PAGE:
In the 1960s, when folk and roots music had its first big revival in popular culture, much was made of the so-called generation gap. “Don’t trust anyone over 30” became some of the dumbest advice ever proffered to young people, and older generations did not react with grace and understanding to young people thinking for themselves. It was chaotic, if you can recall. Well, today’s roots music revolution often feels like the exact opposite. Families pick together and stick together. Songs are passed along in a beautiful age-old oral tradition. Youngsters eagerly seek out the tutelage of older musicians, because, well, they know how it’s done. Our show ended with a shining example of legacy and family ties, and it wasn’t the only one.
We don’t usually open with righteous rock and roll, but David Vandervelde drew the straw, and he filled the barn with some of the prettiest and brashest guitar tone I’ve heard in a long time. Fronting his deep-grooving power trio, David looked the part of the 60s shaggy alienated youth, but his melancholy and cutting voice endeared him to the room. He opened with “Beer,” which is less celebration than cautionary tale. “More Than You Can Feel” offered sweet chords and brilliant use of the guitar’s full voice and a wah-wah pedal. David’s been compared to the Crazy Horse phase of Neil Young, and that works. It’s tuneful and endearing, even as it pummels you with a big pulse. Though it should be said that Mr. V offered his last two songs solo, without rhythm section, and they were gorgeous.
Head-turning surprise of the night came from Austin’s Wheeler Brothers. First surprise: the guys across the front sharing the excellent vocal harmonies are not the brothers. Nolan Wheeler was up front and center for most of the set, but his siblings were back on drums and bass (happiest barefoot bass player ever by the way). Meanwhile, A.J. Molineaux and Danny Matthews played guitars of all kinds and showed great range and musical smarts. Then there’s the sound. This rather new band found its way on to Ray Benson’s Bismeaux Records not with old country/folk familiarity but with inventive, radiant pop-infused something-or-other. “Straight And Steady” had a snappy bounce and a symphonic guitar jam. “Sleep When I’m Dead” suggested the Allman Brothers mashed up with Mumford & Sons. I enjoyed their first album on the way home and I hope we can have these guys back soon. Major fun AND family values.
Up next was returning roots music champion Frank Fairfield, now sporting a fulsome moustache worthy of a Civil War colonel. This fellow is so low-key in conversation that I always marvel at his intensity on stage. Fiddling through his opening medley of old dance tunes, he got to pounding his foot so hard I feared he’d put it through the antique guitar lying on the floor next to him. He showed his intricate virtuosity on banjo flying through “Little Liza Jane.” I was tickled to see a pretty young woman in the audience watching this number with her jaw dropped and her eyes popping. It has that effect. He also offered some delicately picked guitar blues and ballads – all songs dug up from heaven knows where in America’s attics. Just 26 years old, I’ve rarely seen an artist who’s so self-assured and completely unique. But maybe it’s more that he’s just so confident that the songs he’s purveying are great.
The impromptu but superb band from the Pa’s Fiddle Project kept the old-time vibe going with good old good ‘uns like “Polly Put The Kettle On.” All the songs came from the CD series celebrating and explicating the music woven through the Little House books by Laura Ingalls Wilder. I spoke on stage with the CD’s mastermind, MTSU musicologist Dale Cockrell about the important but previously neglected legacy of fiddler Charles Ingalls. But it was the pickers who brought the tunes to life: fiddler Matt Combs, fiddler and banjo player Shad Cobb, mandolinist Matt Flinner, bass player Dennis Crouch and accordion master Jeff Taylor. The priceless Pat Enright played guitar and offered his great bluesy vocals on “The Girl I Left Behind Me” (also a great showcase for Taylor’s accordion). And the fiddle/frailing banjo of the song “Yellow Heifer” really brought the old-time feel to our barn.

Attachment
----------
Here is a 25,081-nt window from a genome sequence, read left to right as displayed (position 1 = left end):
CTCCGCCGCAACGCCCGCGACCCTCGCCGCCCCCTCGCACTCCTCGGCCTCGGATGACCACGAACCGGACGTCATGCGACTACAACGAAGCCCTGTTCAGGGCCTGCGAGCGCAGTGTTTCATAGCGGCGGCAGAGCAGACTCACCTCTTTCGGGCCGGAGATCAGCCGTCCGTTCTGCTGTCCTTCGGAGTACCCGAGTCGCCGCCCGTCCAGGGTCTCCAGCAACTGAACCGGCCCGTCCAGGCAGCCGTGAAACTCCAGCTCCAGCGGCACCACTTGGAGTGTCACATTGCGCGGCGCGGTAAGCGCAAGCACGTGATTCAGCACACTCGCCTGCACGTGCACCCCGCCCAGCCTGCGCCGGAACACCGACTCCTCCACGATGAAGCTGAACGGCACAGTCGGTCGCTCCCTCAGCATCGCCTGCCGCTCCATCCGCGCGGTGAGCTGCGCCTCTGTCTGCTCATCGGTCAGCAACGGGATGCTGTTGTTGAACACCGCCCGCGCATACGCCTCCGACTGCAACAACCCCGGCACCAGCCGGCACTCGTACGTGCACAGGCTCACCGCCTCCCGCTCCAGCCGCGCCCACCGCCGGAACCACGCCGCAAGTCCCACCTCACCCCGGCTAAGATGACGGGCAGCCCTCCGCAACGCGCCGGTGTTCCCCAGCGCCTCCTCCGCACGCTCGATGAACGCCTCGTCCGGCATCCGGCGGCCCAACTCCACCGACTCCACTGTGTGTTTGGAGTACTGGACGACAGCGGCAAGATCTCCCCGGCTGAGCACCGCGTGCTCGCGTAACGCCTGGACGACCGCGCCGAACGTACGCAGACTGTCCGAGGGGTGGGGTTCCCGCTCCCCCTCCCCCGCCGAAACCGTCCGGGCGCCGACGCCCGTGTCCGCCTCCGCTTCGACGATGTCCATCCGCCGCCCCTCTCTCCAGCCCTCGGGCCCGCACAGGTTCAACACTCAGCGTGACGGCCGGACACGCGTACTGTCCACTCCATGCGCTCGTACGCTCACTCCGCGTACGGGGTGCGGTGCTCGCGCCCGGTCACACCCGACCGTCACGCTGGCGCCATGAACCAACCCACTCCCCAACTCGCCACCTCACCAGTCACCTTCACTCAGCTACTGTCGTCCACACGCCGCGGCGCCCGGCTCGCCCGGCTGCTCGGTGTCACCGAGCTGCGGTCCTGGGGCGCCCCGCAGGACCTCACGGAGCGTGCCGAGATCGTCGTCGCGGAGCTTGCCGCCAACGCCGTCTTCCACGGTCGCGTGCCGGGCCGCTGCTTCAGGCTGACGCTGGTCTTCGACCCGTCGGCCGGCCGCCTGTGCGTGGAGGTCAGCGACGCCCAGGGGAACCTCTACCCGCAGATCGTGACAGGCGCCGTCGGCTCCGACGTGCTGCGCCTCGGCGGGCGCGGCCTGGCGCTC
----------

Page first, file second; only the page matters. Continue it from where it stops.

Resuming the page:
And that all led to our family act extraordinaire, the father and sons McEuen. John of course is the multi-instrumentalist founding member of the Nitty Gritty Dirt Band. His boys Nathan and Jonathan have each proven themselves as solo artists. Now they’ve consolidated years of playing together – informal and formal – into a true show with an album to back it up. They’re calling it The McEuen Sessions, and it’s some nourishing stuff that ranges from woodsy roots to California folk-pop. The first and maybe most striking thing about this trio is the blended voices of Nathan and Jonathan. Strong and brimming with tonal character and communication, this is just a superior brother harmony band. Then these crafty guitar players tear into the picking side of things, which was especially cool on John’s old favorite “Dismal Swamp,” which he leads on the banjo.
But my favorite performance of the night set the theme for the evening. Jonathan took the vocal on Dan Fogelberg’s “Leader of the Band,” and man it was a chill-bumper. A poetic song about music and fatherly legacy, it couldn’t have been more on point. Well, except that nobody would say father John is “tired and his eyes are growing old.” He rocked. But it’s the next line that carried the night: “his blood runs through my instrument and his song is in my soul.” It was so great to have our memories of that song refreshed and see an interpretation that imbued it with truth and meaning.
The jam was a nod to Mother Maybelle Carter and the spirit of the 40-year-old Will The Circle Be Unbroken album, which was McEuen’s brainchild. “Keep On The Sunny Side,” everybody sang. As if we needed to be urged to do so by that point of the evening.